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Get ready for the new ePrivacy Regulation

Just as the dust is settling on GDPR implementation, the ePrivacy Regulation is set to make a gracious appearance.

Also known as the EU Cookie Directive, the ePrivacy Regulation is a set of rules that aim to protect the confidentiality of electronic communications and govern cookie requirements in Europe.

In January 2017, the first draft of a new ePrivacy Regulation was published. Back then it had been hoped it would be implemented alongside GDPR. However, due to the enormity of adjustment and preparation needed by EU businesses to comply to the myriad of new regulations, the EU Council unanimously agreed that launching such a complex piece of legislation at the same time as GDPR was just too ambitious and far too challenging.

After months of deadlock amongst EU member states, there now appears to be a renewed drive to push forward and fast. Austria, which has just taken over the six-month rotating Presidency on the EU Council, is trying to broker a compromise deal, but the consensus is that the regulation will make its appearance before 2018 is out - for business operations across the EU it's time to prepare.

Big Data

According to the latest research by The Association for Information and Image Management or AIIM, data subjects are subject to unprecedented incursions to their privacy, with a multitude of channels currently collecting and processing vast amounts of information about them. A perfect example of this is the pervasive cookie banners at the bottom of European websites.

Taken together with data collected through electronic communications, these create a digital fingerprint of behaviours, that may expose personally identifiable information.

For organisations at significant scale, eprivacy and that of GDPR poses complex challenges. An example currently used by AIIM, is the consideration of the right of data subjects to be provided with a machine-readable version of ALL of the information handled by a company, including electronic communications. For relatively small companies, this is likely a process that could be controlled manually if necessary; the volume of requests is likely to small, as is the number of systems in which personal information is expected to be contained.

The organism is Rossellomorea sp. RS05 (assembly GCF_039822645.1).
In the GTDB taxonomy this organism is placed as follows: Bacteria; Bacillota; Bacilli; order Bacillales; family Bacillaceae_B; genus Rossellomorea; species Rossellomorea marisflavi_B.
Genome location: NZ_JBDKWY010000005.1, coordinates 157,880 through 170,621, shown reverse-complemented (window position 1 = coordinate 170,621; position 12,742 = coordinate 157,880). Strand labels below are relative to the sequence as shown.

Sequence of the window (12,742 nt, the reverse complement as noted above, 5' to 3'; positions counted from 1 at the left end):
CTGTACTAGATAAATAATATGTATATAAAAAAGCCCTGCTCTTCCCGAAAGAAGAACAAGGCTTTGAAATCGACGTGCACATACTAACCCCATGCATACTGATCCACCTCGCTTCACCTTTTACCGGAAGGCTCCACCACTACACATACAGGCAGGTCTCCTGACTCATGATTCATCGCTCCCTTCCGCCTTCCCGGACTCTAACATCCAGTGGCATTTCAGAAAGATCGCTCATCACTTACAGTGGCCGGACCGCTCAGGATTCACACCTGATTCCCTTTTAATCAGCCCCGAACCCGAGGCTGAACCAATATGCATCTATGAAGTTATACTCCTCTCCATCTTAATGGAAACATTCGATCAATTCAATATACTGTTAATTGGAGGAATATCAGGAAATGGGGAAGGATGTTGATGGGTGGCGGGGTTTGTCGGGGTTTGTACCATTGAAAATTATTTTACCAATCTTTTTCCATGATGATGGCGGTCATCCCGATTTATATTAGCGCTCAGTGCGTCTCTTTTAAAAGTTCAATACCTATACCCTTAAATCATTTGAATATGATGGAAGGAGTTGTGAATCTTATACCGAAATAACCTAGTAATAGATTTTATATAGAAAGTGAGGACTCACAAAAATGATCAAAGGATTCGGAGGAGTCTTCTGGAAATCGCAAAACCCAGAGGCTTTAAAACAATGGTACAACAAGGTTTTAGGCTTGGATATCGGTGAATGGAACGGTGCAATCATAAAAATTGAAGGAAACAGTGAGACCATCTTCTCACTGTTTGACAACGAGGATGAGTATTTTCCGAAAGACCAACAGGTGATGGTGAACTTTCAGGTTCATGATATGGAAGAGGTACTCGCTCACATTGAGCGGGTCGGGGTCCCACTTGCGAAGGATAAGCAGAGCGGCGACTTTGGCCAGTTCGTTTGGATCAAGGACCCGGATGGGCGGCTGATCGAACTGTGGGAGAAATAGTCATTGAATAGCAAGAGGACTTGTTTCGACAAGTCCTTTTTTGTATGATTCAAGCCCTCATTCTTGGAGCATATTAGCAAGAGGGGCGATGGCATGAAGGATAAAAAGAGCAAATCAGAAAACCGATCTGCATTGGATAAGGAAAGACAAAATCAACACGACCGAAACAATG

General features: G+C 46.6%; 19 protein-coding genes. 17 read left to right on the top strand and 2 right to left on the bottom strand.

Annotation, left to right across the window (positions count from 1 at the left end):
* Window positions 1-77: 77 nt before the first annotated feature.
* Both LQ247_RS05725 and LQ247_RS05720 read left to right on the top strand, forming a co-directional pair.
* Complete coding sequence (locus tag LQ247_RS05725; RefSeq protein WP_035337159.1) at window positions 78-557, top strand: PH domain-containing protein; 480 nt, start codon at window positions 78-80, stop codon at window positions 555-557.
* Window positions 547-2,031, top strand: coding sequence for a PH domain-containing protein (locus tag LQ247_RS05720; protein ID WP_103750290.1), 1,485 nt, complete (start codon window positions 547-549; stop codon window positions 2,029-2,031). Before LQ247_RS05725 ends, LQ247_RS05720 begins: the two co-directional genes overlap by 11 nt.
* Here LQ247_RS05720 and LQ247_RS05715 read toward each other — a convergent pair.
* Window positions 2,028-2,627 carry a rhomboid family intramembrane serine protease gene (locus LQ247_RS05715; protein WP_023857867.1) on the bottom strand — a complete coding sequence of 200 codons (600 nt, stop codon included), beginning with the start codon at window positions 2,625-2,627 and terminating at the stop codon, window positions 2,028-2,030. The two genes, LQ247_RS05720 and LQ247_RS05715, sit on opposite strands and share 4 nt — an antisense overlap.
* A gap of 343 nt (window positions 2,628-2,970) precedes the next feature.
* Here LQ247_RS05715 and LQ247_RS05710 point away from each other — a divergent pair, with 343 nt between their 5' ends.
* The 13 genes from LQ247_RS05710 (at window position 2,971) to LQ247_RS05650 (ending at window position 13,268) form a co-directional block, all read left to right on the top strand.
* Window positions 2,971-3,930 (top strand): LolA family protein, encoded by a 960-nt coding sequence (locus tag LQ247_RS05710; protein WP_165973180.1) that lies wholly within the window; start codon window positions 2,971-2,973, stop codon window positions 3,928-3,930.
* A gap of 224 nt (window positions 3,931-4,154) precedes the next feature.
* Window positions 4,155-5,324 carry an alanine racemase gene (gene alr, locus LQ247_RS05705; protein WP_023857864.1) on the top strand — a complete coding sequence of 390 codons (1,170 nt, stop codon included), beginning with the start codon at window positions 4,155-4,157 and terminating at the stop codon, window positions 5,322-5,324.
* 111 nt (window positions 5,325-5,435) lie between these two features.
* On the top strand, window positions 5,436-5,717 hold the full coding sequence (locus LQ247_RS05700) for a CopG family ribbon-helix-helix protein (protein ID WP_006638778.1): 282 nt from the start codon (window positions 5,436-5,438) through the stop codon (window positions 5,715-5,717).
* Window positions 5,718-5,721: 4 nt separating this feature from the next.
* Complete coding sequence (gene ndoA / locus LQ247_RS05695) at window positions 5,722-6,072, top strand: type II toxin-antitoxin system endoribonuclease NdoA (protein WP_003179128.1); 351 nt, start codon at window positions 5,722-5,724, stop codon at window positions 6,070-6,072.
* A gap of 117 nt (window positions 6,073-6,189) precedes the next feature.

However, at scale, consider the number of places that data and content about a data subject is likely to be found. Consider how disconnected most of these systems are - the challenges most organisations have with relatively simple case management provide an excellent example of the complications created by disparate and disconnected systems.

Optimising the management of your information

A straightforward approach to help businesses remain compliant with both regulations is to implement a robust and flexible data management system. Such systems need to address requirements such as capturing, managing, sharing, storing and retrieval of data delivering complete control of the company's information assets.

Under GDPR and ePrivacy you need to understand and classify personal data held, as well as ensuring you maintain its availability, integrity, confidentiality and its retention schedule. A solution that can be embedded directly into an EDM, CRM or ERP system is a particular advantage in helping to govern that ever-increasing data footprint of data subjects.

One such offering is Restore Digital's eView cloud-based electronic data management system that offers intelligent business process management with full audit, tracking and reporting functionalities, and delivers a regulation compliant one-touch, one-portal solution.

Eview is a web application that uses standard Windows applications to deliver search results and images documents and data over the web. One of the most notable key advantages is that of indexing data for all documents and files, making it perfect repository for future search on any data subject.

In conclusion, many organisations will be hoping the final ePrivacy policy text is agreed as soon as possible, so they can ensure they have time to comply. In the meantime, Restore Digital are working with hundreds of companies to incorporate secure and compliant data management into their plans.

As organisations dispose of multiple devices to capture information, including office equipment such as MFPs (Multi-Function Printer) or MFDs (Multi-Function Device) there is a move towards ever-smarter technology with the added benefit of an integrated scanning solution.

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